Parksville Qualicum Beach ‘Left behind and forgotten’

There is only one palliative bed in the entire region

One palliative bed in a district of approximately  50,000 people is not enough.

Those were the sentiments of Carol Dowe of the Oceanside Palliative Caregivers when she spoke to Qualicum Beach town council on Monday night. Dowe was appealing to council and members and the public to write to Island Health, MLA Michelle Stilwell and the B.C. Minister of Health requesting funding for more palliative beds for Parksville Qualicum Beach.

“We are one of the oldest populations in Canada and we are being left behind and forgotten,” she said.

Dowe said that Ladysmith, with a population of 8,000, has two palliative beds, Port Alberni has four, Comox has been awarded four and Nanaimo has 12.

Currently, if a local resident has chosen to spend their last days at home, but they suffer from acute pain, they are transported to Nanaimo hospital to use its palliative beds and that makes it very difficult for their loved ones, Dowe said. “It is exhausting physically to drive back and forth as well as emotionally draining,” she said.

Dowe said it costs Island Health $1,400 a day to run the palliative beds at Nanaimo hospital while there are beds available in local care homes and that would cost around $200, she said.

Lois Cosgrave, Director for home and Community Care and End of Life with Island Health said a forecast has been completed that looks at end of life beds across the Island.

“We certainly know there is a need for beds in the Oceanside area, the bed plan is currently with the province in conjunction with their strategy to double hospice beds, so that’s under review and we will move forward with that,” she said, adding Island Health will set priorities for the implementation of the beds, contingent on resources.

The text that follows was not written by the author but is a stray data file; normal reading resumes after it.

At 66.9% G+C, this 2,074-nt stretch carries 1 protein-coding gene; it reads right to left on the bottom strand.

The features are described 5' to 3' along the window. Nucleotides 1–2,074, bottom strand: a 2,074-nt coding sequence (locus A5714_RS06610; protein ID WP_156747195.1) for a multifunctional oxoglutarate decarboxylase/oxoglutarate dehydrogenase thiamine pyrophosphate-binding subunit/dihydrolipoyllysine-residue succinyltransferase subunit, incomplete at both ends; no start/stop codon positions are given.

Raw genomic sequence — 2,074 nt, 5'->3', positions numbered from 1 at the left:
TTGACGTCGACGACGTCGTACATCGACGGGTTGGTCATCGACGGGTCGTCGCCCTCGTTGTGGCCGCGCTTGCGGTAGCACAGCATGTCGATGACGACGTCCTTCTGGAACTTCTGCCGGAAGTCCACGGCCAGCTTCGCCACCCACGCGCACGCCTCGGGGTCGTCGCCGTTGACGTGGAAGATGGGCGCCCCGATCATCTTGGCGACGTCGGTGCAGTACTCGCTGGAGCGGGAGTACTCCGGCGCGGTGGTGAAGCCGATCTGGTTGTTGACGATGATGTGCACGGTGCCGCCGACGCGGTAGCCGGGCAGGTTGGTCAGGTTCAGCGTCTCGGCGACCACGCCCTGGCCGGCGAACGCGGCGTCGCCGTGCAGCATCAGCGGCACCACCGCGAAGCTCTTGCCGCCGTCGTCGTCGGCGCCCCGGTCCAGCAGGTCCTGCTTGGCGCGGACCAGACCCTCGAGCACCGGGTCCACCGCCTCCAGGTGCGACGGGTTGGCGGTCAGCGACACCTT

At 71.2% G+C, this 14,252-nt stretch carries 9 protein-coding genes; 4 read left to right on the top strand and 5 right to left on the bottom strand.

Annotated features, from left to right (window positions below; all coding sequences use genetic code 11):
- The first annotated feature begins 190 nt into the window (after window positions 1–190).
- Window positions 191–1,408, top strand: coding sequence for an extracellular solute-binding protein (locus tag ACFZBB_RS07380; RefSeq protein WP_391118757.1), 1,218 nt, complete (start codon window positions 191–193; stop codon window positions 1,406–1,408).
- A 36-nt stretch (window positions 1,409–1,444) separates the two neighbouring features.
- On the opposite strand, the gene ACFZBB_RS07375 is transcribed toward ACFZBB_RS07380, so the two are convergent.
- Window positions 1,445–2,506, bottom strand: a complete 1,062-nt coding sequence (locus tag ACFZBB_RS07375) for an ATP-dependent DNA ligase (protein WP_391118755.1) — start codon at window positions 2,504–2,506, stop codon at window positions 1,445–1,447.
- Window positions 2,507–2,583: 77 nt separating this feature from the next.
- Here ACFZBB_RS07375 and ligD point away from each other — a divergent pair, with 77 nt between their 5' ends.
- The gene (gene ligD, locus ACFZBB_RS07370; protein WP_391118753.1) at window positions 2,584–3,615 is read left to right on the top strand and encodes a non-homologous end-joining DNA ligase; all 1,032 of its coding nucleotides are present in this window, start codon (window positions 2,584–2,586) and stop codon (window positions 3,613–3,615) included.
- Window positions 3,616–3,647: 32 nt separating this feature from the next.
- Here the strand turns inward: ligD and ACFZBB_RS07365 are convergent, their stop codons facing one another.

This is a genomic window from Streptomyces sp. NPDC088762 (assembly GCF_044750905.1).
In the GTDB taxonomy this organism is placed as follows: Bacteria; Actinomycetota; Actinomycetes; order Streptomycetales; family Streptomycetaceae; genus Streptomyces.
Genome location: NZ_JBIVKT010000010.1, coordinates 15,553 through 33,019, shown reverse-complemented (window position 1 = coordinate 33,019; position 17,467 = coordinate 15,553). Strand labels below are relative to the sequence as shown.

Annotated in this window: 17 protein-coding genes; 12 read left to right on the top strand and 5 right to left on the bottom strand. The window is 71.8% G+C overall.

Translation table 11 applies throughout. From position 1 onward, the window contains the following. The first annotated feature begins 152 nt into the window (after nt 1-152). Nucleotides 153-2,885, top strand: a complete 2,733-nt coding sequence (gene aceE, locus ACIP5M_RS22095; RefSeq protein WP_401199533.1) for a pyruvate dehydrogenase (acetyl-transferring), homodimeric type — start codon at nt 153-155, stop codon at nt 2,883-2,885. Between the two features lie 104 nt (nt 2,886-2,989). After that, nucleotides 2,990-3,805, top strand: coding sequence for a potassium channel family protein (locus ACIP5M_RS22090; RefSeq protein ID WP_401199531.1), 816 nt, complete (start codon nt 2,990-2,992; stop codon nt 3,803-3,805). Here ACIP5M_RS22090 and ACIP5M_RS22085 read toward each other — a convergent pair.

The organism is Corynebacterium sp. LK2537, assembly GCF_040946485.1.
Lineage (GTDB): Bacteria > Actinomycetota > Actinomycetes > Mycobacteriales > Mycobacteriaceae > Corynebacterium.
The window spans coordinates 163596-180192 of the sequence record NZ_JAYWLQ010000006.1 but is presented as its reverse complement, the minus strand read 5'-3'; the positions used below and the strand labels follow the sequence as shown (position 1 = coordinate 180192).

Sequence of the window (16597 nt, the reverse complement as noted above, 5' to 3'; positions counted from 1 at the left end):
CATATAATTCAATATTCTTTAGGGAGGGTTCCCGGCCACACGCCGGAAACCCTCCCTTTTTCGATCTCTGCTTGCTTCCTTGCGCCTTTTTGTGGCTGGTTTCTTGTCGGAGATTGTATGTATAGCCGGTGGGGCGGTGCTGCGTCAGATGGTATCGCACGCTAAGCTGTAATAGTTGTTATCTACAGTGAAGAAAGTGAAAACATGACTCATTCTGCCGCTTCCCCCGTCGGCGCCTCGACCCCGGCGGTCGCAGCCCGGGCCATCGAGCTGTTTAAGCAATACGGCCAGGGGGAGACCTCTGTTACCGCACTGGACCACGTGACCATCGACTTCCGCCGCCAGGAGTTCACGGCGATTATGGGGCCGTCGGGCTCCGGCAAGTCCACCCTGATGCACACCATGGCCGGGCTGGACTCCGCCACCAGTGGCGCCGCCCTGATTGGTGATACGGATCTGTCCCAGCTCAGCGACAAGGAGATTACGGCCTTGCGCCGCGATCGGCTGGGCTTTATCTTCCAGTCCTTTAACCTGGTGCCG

The provincial government announced in its speech from the throne in June last year that it would  double the number of hospice beds by 2020.

Cosgrave said a working group that formed one year ago is currently looking at end of life services in the area, made up of a number of community partners including Island Health, Hospice Society, physicians, patients, the SOS and the Salvation Army.

She said that although people in the area are keen on having more palliative beds, end of life care is about more than just beds and the group is also looking at other services to meet people’s needs, whether they choose to die at home or in a hospice bed.

MLA Michelle Stilwell said she’s supportive of hospice and palliative care as a priority in the community and that currently this region has the best home care services on the Island.

It is complicated in the Qualicum Beach area, she said, with an increasing numbers of aging family care givers and people passing on, as well as a decreasing amount of available caregivers, she said.

She’s been meeting with the Hospice Society in Qualicum Beach and she is very supportive of its initiatives, she said.

“The goal is to increase the number of hospice spaces by 100 per cent by 2020, and that’s throughout the province, so that may or may not come specifically to Qualicum but I am absolutely advocating for our community as best I can with the Ministry of Health.”

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